All in all, it was a great night of music, on a cool autumn night in Austin. What could be any better?

Wednesday, September 17, 2014

Tears for Fears at the Austin Music Hall

So, tonight I completed a study in contrasts. Four days after traveling to Philadelphia to see the King of Prog Rock, I'm now on the other end of the spectrum watching Tears for Fears.

The show started right at 8PM, and consisted of 1 set and an encore clocking in at approximately 2 hours. Of course, the Austin Music Hall was populated by a large amount of 40 somethings.

Curt and Roland played a wide selection of songs, including their big hits, as you can see from the setlist. I was pleasantly surprised to discover that both of them still had their voices, and could still hit the notes.

I have a feeling that the band will remember this show for a long time for several reasons:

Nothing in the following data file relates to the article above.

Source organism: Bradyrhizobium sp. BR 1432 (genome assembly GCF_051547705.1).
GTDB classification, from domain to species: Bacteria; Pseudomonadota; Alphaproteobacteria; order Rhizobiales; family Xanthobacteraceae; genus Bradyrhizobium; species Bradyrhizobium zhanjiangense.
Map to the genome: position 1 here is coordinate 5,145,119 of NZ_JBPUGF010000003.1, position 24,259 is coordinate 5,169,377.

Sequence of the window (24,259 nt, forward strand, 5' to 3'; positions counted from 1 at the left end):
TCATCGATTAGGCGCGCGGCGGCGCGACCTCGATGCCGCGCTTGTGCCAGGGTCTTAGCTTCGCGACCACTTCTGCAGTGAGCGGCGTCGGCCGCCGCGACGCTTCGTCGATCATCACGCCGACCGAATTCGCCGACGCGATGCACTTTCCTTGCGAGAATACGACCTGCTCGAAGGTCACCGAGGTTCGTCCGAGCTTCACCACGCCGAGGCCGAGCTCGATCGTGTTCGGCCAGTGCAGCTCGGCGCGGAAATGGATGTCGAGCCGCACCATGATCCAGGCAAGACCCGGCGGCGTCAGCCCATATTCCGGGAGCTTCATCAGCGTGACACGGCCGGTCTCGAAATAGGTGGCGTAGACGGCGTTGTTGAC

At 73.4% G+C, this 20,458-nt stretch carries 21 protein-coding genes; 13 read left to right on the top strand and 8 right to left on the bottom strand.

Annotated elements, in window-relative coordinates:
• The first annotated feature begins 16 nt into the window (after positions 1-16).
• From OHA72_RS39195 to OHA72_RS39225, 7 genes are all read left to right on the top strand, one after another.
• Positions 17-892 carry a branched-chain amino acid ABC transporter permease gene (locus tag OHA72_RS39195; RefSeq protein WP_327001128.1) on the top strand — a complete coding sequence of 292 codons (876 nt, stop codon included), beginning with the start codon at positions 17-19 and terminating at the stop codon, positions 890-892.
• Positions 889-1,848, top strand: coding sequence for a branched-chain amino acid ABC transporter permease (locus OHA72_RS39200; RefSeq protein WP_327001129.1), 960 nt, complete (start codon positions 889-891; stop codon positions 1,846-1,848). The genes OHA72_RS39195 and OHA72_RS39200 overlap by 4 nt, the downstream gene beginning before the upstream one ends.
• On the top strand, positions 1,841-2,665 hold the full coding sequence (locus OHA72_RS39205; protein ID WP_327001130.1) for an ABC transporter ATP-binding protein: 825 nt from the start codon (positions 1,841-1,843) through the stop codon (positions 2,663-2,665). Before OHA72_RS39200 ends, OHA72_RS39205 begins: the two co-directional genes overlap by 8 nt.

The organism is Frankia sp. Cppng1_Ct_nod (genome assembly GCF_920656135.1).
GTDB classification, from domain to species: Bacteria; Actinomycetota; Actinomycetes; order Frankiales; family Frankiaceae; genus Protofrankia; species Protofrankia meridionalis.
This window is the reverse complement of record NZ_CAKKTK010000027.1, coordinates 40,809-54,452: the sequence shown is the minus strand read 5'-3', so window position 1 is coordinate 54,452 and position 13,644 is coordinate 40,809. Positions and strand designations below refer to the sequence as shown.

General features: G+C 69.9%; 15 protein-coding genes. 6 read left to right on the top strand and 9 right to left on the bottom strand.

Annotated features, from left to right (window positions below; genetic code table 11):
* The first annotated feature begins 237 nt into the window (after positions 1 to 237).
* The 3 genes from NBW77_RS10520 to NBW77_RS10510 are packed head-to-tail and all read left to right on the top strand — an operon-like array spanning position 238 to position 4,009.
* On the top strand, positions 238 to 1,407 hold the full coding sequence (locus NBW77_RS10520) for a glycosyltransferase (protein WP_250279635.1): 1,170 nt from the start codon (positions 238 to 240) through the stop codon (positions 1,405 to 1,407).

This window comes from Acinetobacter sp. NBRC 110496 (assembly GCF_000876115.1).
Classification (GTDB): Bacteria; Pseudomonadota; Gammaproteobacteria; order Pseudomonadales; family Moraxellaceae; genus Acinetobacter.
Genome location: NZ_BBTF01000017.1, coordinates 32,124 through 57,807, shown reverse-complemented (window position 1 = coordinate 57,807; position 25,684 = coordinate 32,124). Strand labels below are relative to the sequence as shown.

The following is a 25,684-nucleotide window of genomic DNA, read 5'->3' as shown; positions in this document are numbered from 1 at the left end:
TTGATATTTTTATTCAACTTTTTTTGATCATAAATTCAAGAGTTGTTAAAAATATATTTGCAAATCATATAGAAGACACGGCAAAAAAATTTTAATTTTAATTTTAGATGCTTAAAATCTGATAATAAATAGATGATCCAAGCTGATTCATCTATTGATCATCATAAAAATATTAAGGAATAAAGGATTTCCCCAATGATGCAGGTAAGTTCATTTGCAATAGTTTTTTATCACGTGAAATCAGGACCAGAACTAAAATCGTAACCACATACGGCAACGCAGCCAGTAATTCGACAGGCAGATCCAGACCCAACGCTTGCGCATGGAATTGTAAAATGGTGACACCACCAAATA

• Although there were cell phones, the audience was very attentive, and about 95% of the audience was singing along with the band, particularly during Mad World, Everybody Wants to Rule the World, and Head Over Heels. You could tell that this invigorated the band, and they responded accordingly.
  • This was the first show that I had been to in Austin in a long time, that had that vibe that I remember from 20 years ago. It was good to see it again; it was what always made Austin a special Music town.

It was a great night of music. Despite seeing my favorite band twice last week, I still had a fantasatic time. One that successfully allowed me travel backwards in time about 30 years, if only for one night.

Saturday, September 13, 2014

King Crimson at the Kimmel Center

So my original plan was to just see this one show, since it was on a weekend. Like the 2008 tour, I chose to fly in during the evening of the day before, since thunderstorms are common this time of year. In hindsight, this ended up being a good choice.